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October 29, 2014

Apple raisin walnut spice muffins

Apple raisin walnut spice muffins, for Thanksgiving or for afternoon tea.


First, I have to tell you that these muffins freeze well. I know that because the only way my husband Ted and I could stop eating them was to hide them way in the back of the freezer, out of sight and buried too deeply for an easy grab. I have a soft spot for baked apples and the aroma that permeates the house when I have anything apple in the oven. Even more, I love muffins that can be baked ahead and frozen. We first served these spice muffins for Canadian Thanksgiving weekend, as a perfect bite of sweetness on the dinner buffet table, and again for breakfast the following morning. They would be lovely for afternoon tea, or on the brunch menu, too. If you keep powdered buttermilk in your refrigerator, you can substitute that for fresh buttermilk; buy an apple or two, and pull all of the remaining ingredients from your pantry shelves. The batter comes together quickly, and in less than an hour from start to finish, you can fill your house with the perfume of baking apples. If you have more willpower than we do, the muffins will last for two days in an airtight container on your kitchen counter.

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July 6, 2014

Quick and easy goat cheese, raisin, walnut and arugula flatbread pizza {vegetarian}

Goat cheese, raisin and walnut pizza recipe topped with fresh baby arugula leaves: like a salad, with a crust!

Before you scrunch up your nose at the idea of raisins on a pizza (and I know you might be scrunching at this very moment), consider this: if I'd called this recipe "arugula salad with goat cheese, raisins, and walnuts", you'd be all for it. So why not put the whole thing on top of a piece of toasted flatbread, thick or thin, and warm it up so the cheese gets a bit soft and gooey? To make an easy and exciting pizza, combine any ingredients you'd ordinarily put in a salad bowl on a piece of pita bread, lavash, tortilla, or any of the wonderful variety of flatbreads you find in the supermarket these days. The secret is to add the arugula (you could also use spinach, watercress, or baby kale) after the pizza has cooked, or else it will wilt into a soggy mess. Toss your greens with a light vinaigrette or your favorite salad dressing, and pile them high on the pizza after it comes out of the oven. The contrast between warm pizza and cool arugula will win you over to the whole raisin thing. I promise.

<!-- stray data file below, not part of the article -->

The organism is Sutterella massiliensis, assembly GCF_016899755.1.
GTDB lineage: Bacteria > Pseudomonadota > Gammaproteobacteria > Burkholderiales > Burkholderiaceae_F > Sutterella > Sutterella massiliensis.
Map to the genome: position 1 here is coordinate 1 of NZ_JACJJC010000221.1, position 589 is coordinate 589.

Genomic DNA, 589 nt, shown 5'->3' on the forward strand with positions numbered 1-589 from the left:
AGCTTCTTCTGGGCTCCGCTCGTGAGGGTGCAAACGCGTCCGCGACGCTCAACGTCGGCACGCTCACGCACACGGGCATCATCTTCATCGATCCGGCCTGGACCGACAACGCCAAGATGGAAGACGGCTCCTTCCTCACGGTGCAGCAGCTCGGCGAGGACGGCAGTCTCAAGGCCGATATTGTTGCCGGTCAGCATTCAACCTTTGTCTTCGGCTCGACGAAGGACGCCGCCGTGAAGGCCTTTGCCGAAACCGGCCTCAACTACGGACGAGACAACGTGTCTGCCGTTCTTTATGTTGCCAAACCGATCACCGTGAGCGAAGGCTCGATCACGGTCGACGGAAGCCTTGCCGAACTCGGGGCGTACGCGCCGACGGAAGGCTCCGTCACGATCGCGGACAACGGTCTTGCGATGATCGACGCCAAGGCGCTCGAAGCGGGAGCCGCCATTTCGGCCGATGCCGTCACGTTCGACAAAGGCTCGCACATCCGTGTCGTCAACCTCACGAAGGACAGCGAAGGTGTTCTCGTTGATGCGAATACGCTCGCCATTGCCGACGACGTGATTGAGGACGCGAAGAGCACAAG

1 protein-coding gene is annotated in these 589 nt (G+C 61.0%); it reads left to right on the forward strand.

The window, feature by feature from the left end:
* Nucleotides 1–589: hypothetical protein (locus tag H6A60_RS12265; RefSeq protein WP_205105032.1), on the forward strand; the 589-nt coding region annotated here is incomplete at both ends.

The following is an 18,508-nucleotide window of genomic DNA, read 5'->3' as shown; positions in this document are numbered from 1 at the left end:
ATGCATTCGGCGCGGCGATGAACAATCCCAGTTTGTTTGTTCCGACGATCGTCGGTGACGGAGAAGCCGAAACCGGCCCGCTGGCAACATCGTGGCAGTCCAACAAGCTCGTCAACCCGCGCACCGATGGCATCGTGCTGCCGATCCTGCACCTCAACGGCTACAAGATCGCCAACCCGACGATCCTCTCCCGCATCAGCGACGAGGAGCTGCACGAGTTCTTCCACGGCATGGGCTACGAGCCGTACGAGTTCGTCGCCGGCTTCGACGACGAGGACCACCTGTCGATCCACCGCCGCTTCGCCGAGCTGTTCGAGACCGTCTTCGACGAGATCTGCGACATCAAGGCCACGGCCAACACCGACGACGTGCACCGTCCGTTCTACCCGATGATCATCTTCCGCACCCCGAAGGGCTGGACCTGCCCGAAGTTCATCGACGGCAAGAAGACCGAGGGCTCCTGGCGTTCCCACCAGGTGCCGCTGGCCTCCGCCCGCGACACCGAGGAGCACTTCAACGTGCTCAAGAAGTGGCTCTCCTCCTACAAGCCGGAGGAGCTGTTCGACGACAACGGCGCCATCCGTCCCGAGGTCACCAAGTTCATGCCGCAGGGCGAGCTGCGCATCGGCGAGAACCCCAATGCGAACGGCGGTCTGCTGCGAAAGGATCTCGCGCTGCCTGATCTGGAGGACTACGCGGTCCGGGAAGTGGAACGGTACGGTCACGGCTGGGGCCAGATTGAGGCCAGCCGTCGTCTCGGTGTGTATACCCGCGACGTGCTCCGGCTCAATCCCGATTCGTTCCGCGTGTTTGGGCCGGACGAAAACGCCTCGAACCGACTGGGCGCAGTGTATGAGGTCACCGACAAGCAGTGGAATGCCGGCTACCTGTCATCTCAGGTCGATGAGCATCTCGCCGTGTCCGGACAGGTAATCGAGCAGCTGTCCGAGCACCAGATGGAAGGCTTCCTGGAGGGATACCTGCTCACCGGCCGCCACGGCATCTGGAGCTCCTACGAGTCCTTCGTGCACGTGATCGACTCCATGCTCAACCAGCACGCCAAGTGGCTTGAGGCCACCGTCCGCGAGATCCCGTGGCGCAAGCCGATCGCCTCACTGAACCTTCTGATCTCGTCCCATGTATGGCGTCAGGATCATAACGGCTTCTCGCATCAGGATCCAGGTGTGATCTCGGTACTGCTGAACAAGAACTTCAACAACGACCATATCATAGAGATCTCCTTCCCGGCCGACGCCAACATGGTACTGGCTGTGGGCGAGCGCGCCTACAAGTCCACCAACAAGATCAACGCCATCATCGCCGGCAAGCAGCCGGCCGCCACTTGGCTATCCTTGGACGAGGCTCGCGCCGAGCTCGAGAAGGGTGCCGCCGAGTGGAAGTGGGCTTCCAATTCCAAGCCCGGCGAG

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June 12, 2014

Quick and easy slow-roasted tomato, mozzarella, pine nut and basil flatbread pizza {vegetarian}

Slow-roasted tomato flatbread pizza, with mozzarella cheese, pine nuts and basil. #pizza

As easy as it is to make great flatbread pizza, there's a trick to it, and you know me: I'm not going to hold out on you. The secret is not in the bread, because any flatbread will work. Pita bread, garlic naan, spinach tortillas, or my new favorite whole wheat flatbreads (I found these, by FlatOut, in the supermarket in my village) all provide a thin, crispy base. The secret is not in the cheese, which should be fresh and mild. It's not in the garlicky-sweet slow-roasted tomato, which you can pull out of your freezer (or use oil-packed sun-dried tomatoes). No, to make a great pizza, what you need is patience, because the pizza needs to sit for five or six minutes after it comes out of the oven. You're going to want to bite into it right away, but please don't; pizza needs time to regroup, and if you're going to top it with fresh herbs (and at this time of year, why wouldn't you?), the herbs will turn black and wilt if you add them to a hot-from-the-oven pizza. That's it. That's the trick. Have patience, and great flatbread pizza will be yours.

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June 1, 2014

Sea salt (Recipe: pizza bianca) {vegetarian}

Originally published in August 2006 (you can read the post here), this updated pantry ingredient post features new photos and links. If you live nearby in Rhode Island, you can buy wonderful fresh pizza dough in the refrigerator case of any local supermarket (we do love our pizza). Be sure to let the dough rest at room temperature for a few minutes, to relax the gluten and make it easier to roll out.

Make pizza bianca with storebought pizza dough, or your favorite homemade dough. #pizza

In The Saltmen of Tibet, a stunningly beautiful 1997 Swiss documentary film, director Ulrike Koch follows the incredible physical and spiritual three-month journey undertaken each year by nomadic tribesmen on the Himalayan plateau to harvest salt from the holy lakes of the Changtang region.

For these nomads, sea salt is still the primary currency, just as it was in China and India more than 2,000 years ago.

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About The Perfect Pantry®

  • My name is Lydia Walshin. From my log house kitchen in rural northwest Rhode Island, I share recipes that use what we keep in our pantries, the usual and not-so-usual ingredients that spice up our lives.

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